Empire of Calamity: Making Plutonium in Stalin's Russia PDF Print E-mail

Kate Brown, University of Maryland, Baltimore County

Abstract

The official history of the Maiak plutonium plant in the Southern Urals records three accidents during four decades of operation. In reality, however, accidents trailed Soviet plutonium production like a loyal dog, from the very first day of operation. Saving money, plant leaders cut corners on training, facilities, worker safety and radiation monitoring. Worried about secrecy, security officials forced workers to memorize complicated blueprints and procedures and remain in ignorance about the harmful properties of the radioactive substances with which they worked. On a shoe-string budget, plant operators rushed to produce the first bomb cores to end the American nuclear monopoly. In so doing, they produced a nuclear catastrophe more deadly than a Hiroshima-style attack.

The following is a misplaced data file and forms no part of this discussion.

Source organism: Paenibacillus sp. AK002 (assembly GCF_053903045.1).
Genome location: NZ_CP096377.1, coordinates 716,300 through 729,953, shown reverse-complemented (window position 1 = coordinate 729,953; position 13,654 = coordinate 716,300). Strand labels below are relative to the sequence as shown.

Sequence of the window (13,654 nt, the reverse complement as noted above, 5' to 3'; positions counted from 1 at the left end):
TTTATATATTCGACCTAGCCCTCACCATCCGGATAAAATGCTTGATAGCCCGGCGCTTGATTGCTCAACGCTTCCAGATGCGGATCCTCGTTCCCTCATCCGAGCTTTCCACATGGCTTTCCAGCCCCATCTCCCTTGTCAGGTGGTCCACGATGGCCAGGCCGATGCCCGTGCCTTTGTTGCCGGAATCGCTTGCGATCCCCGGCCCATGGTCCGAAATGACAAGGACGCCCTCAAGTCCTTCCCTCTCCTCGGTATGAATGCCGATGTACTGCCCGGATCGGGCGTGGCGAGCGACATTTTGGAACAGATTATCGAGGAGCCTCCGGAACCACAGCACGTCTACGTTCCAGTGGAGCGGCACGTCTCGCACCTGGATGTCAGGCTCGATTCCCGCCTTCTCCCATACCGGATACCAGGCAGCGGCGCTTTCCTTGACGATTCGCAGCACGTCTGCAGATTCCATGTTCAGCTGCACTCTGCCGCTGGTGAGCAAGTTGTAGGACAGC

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National Council for Eurasian and East European Research (NCEEER) is a non-profit organization created in 1978 to develop and sustain long-term, high-quality programs for post-doctoral research on the social, political, economic, environmental, and historical development of Eurasia and Central and Eastern Europe.   More

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